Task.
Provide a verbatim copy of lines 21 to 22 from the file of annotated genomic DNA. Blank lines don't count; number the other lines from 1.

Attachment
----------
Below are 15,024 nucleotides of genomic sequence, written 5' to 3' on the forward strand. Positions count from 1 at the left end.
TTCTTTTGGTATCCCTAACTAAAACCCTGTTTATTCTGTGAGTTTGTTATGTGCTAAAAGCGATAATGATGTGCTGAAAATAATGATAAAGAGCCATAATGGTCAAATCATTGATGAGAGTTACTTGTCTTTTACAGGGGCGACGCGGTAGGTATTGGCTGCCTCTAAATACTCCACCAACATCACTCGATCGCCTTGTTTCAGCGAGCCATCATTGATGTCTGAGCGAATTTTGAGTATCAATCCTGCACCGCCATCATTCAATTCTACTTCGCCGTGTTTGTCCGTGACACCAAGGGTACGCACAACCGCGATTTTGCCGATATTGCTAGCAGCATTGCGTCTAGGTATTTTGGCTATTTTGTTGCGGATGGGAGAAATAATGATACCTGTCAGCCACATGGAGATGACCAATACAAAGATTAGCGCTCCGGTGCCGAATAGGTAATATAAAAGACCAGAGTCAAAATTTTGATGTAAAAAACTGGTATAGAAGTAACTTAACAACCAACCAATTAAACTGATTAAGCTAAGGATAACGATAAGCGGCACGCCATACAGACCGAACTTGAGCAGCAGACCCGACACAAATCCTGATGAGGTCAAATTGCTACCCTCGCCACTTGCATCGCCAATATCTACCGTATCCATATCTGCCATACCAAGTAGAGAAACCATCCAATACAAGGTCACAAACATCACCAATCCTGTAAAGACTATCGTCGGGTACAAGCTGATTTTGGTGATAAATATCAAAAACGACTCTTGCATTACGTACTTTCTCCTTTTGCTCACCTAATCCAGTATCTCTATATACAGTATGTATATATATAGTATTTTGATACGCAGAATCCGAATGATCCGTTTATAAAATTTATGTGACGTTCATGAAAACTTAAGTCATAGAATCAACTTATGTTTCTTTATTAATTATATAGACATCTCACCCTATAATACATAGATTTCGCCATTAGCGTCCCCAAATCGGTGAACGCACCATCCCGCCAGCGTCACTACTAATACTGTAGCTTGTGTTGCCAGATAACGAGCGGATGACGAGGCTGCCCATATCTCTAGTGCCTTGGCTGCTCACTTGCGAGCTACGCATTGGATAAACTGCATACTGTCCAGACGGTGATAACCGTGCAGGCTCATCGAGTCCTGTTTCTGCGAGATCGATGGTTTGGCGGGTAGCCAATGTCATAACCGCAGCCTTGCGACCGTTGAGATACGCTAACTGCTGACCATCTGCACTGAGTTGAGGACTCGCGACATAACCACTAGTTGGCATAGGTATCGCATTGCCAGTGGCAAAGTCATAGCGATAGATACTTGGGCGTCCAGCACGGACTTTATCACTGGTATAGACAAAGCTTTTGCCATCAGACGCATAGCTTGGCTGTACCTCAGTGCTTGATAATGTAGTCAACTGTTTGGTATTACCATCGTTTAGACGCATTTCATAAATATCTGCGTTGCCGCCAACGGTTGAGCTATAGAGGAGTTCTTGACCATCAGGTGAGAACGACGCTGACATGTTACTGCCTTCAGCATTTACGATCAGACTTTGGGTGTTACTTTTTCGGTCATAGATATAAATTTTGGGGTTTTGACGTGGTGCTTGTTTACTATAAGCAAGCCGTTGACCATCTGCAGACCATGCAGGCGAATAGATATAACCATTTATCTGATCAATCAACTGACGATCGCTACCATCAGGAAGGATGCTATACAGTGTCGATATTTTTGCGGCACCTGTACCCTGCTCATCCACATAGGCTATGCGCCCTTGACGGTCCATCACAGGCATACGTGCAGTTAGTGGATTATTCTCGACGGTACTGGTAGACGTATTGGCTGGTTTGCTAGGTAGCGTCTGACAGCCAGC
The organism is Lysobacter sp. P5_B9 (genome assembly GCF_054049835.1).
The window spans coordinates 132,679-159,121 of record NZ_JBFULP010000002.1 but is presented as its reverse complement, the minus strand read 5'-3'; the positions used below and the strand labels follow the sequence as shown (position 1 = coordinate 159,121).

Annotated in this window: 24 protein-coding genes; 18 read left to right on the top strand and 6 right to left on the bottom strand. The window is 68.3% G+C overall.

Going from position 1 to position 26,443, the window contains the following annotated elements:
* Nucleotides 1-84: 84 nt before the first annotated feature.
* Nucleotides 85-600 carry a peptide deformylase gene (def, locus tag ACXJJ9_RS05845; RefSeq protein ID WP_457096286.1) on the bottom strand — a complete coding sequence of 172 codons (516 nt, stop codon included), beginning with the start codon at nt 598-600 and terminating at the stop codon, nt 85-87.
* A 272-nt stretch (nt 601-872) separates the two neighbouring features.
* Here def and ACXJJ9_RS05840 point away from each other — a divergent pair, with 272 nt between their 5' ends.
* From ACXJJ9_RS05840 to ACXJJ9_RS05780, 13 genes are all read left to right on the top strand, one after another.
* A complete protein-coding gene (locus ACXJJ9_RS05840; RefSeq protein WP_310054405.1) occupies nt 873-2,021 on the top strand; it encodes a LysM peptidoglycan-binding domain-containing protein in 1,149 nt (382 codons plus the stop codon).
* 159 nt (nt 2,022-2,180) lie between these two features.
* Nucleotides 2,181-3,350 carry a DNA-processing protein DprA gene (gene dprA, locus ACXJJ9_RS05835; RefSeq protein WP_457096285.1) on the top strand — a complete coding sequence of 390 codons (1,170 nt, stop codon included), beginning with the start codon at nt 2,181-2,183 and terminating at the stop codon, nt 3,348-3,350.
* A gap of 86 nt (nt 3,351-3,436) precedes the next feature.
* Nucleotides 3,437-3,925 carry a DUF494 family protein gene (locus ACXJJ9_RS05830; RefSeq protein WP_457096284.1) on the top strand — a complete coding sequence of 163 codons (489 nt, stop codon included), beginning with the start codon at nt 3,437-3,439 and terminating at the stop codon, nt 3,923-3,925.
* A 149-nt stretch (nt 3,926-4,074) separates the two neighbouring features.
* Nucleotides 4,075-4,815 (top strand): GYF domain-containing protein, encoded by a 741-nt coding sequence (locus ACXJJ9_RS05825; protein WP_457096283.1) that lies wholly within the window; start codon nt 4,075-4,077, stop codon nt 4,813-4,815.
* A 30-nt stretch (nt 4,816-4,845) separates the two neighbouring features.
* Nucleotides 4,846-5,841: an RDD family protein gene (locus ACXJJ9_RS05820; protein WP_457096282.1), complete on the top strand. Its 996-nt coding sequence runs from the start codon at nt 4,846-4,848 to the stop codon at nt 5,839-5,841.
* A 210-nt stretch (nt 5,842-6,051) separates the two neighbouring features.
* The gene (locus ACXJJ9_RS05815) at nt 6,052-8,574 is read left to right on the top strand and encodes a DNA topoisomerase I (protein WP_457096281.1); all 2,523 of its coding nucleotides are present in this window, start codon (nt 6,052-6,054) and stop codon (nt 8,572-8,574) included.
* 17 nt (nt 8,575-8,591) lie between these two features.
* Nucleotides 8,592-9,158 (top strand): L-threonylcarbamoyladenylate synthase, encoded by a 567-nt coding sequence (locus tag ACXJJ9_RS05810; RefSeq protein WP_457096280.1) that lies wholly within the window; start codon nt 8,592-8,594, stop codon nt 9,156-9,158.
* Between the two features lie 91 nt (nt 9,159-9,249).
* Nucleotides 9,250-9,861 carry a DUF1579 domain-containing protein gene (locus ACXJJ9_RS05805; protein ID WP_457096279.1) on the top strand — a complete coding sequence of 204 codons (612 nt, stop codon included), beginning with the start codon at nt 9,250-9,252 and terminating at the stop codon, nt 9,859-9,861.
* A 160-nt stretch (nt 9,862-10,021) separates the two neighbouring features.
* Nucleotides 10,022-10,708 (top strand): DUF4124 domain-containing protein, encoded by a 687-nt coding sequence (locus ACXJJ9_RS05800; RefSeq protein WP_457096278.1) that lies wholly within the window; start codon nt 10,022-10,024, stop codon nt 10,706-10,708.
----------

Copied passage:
* A 210-nt stretch (nt 5,842-6,051) separates the two neighbouring features.
* The gene (locus ACXJJ9_RS05815) at nt 6,052-8,574 is read left to right on the top strand and encodes a DNA topoisomerase I (protein WP_457096281.1); all 2,523 of its coding nucleotides are present in this window, start codon (nt 6,052-6,054) and stop codon (nt 8,572-8,574) included.